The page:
Der Rosenkavalier

From Academic Kids

Der Rosenkavalier (The Cavalier of the Rose) is a comic opera in three acts by Richard Strauss to an original German libretto by Hugo von Hofmannsthal, loosely adapted from the novel Les amours du chevalier de Faublas by Louvet de Couvrai and Molière’s comedy Monsieur de Pourceaugnac. It was first performed at the Königliches Opernhaus in Dresden on 26 January 1911.

Der Rosenkavalier is part of the standard operatic repertoire. There are a several recordings of it, and it is regularly performed.



  • Principal roles
    • The Marschallin, Marie Thérèse, Princess Werdenberg (soprano)
    • Octavian, Count Rofrano, her young lover (mezzo-soprano)
    • Baron Ochs of Lerchenau, her cousin (bass)
    • Sophie von Faninal (soprano)
  • Minor roles
    • Herr von Faninal, a rich merchant, Sophie's father (baritone)
    • An Italian singer (tenor)
    • The Marschallin's Major Domo (tenor)
    • Four footmen to the Marschallin (2 tenors, 2 basses)
    • A notary (bass)
    • Valzacchi, a spy (tenor)
    • Annina, his niece and accomplice (contralto)
    • Marianne Leitmetzerin, Sophie's duenna (soprano)
    • Faninal's Major Domo (tenor)
    • An inn-keeper (tenor)
    • Four waiters (1 tenor, 3 basses)
    • A Police Commissioner (bass)
  • Other
    • Three noble orphans (soprano, mezzo-soprano, contralto)
    • A milliner (soprano)
    • An animal vendor (tenor)
    • Mohammed, the Marschallin's black page (mute)
    • A scholar, a flautist, two hairdressers, a noble widow (mute)
    • Servants, guests, hired deceivers, children, constables, musicians (chorus)


Time: 1740s, in the first years of the reign of Empress Maria Thérèse.
Place: Vienna.

Act I

In the her bedchamber, the Marschallin and Octavian exchange vows of love. To avoid scandal, he hides when loud voices are heard in the antechamber. Baron Ochs has unexpectedly arrived to discuss his engagement to Sophie, the daughter of a wealthy merchant. He asks the Marschallin which cavalier should he select to deliver a silver engagement rose to Sophie. Octavian returns disguised as the chambermaid "Mariandel". She recommends Octavian, "Mariandel's" twin brother. Ochs lusts after the chambermaid. The room fills with servants and lawyers. Ochs tells the lawyers to demand a dowry from Sophia's family but hires a pair of spies to watch the shy chambermaid. When all have left, the Marschallin remembers her early marriage and sadly ponders her fleeting youth. When Octavian returns, she suggests that one day he will leave her. He is stunned by her mood change and abruptly leaves. She summons her page to deliver the silver rose to Octavian.

Act II

In his ornate foyer, Herr von Faninal and Sophie receive Octavian. He presents the silver rose to Sophie in an elaborate ceremony. Sophie and Octavian fall in love during a chaperoned conversation. Ochs enters and behaves like a cad and exits to discuss money with her father. Octavian promises to help Sophie and embraces her, but they are discovered by Och's spies, who send for him. Ochs is only amused. He receives a slight wound in a fight with Octavian. Sophie tells her father she never will marry the baron, but her father insists she will. A letter for Ochs arrives from "Mariandel" asking to meet. The now recovered and drunk Ochs, in anticipation of his eminent tryst, dances around the stage to the most delightful of the opera's many waltzes.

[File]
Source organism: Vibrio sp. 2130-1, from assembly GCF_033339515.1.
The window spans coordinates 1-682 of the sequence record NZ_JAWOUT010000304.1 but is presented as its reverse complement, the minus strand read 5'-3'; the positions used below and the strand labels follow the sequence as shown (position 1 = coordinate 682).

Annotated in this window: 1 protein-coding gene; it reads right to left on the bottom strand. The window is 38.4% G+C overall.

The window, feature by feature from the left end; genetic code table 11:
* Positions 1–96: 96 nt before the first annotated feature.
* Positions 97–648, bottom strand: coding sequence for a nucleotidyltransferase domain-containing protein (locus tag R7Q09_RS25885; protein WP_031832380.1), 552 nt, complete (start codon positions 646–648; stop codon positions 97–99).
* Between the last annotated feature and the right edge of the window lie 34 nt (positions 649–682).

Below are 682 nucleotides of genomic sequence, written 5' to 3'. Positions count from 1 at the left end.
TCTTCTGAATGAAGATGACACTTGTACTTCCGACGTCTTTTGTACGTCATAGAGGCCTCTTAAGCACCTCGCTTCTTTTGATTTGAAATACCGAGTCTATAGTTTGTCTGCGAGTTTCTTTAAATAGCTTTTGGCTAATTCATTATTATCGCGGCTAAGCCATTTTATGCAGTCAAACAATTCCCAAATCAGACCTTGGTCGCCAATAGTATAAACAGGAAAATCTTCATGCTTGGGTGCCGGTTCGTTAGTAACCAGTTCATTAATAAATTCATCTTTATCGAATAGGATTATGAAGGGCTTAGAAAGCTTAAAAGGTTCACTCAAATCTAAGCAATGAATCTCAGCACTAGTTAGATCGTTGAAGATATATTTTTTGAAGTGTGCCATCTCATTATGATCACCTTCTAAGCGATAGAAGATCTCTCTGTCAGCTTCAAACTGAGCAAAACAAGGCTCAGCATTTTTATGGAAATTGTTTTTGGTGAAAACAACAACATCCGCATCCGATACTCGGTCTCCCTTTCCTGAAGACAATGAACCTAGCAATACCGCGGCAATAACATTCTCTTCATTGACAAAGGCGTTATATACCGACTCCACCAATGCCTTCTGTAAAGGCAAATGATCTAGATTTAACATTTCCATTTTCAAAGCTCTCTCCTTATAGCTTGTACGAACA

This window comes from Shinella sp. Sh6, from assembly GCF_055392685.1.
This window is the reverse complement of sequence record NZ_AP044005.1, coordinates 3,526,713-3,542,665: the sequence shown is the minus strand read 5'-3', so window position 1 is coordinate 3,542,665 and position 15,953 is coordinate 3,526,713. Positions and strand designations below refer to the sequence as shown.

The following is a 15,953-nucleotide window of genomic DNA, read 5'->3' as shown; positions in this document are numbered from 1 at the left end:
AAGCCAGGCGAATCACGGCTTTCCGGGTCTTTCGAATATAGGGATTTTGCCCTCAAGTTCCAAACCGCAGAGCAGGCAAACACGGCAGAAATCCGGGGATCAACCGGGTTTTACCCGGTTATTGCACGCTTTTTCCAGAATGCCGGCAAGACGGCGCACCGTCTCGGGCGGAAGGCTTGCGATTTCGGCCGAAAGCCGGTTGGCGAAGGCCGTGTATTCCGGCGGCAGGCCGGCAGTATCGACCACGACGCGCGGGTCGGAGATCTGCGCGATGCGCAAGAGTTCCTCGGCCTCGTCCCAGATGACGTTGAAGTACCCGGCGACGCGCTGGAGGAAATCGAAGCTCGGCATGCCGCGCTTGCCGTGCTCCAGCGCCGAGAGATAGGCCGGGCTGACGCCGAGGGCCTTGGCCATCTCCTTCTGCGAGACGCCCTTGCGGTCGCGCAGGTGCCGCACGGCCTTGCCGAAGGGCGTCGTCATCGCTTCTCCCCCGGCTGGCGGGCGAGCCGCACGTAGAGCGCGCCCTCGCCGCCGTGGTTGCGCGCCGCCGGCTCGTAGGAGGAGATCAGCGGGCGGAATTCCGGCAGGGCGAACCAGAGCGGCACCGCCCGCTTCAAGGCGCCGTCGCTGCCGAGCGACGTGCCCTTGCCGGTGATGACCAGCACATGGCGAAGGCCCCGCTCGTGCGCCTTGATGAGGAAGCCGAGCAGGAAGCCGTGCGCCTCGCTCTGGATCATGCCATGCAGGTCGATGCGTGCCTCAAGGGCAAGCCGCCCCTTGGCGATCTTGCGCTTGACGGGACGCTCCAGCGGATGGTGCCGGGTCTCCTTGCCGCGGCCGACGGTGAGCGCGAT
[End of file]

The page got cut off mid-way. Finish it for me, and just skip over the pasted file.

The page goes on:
In a private room in an inn, Octavian bribes Ochs's spies to help him prepare a trap. Ochs and "Mariandel" arrive for a private dinner. Ochs tries to seduce the seemingly willing chambermaid, though he is disturbed by her resemblance to Octavian. The guilt-ridden baron catches glimpses of the heads of Octavian's conspirators as they pop out of secret doors. A woman rushes in claiming that Ochs is her husband and the father of her children. The police arrive, and to avoid a scandal, Ochs claims the "Mariandel" is his fiancée Sophie. Furious for being enmeshed in the scandal, Faninal arrives and sends for Sophie to clear his and his daughter's name. Sophie arrives and asks the baron to leave her alone. The Marschallin enters, orders the baron to leave, and quickly ends the scandal. She is resigned to her fate, and sadly releases her young lover to Sophie. The young pair rejoice in their love.

Noted arias


Academic Kids Menu

  • Art and Cultures
    • Art (
    • Architecture (
    • Cultures (
    • Music (
    • Musical Instruments (
  • Biographies (
  • Clipart (
  • Geography (
    • Countries of the World (
    • Maps (
    • Flags (
    • Continents (
  • History (
    • Ancient Civilizations (
    • Industrial Revolution (
    • Middle Ages (
    • Prehistory (
    • Renaissance (
    • Timelines (
    • United States (
    • Wars (
    • World History (
  • Human Body (
  • Mathematics (
  • Reference (
  • Science (
    • Animals (
    • Aviation (
    • Dinosaurs (
    • Earth (
    • Inventions (
    • Physical Science (
    • Plants (
    • Scientists (
  • Social Studies (
    • Anthropology (
    • Economics (
    • Government (
    • Religion (
    • Holidays (
  • Space and Astronomy
    • Solar System (
    • Planets (
  • Sports (
  • Timelines (
  • Weather (
  • US States (


  • Home Page (
  • Contact Us (

  • Clip Art (
Personal tools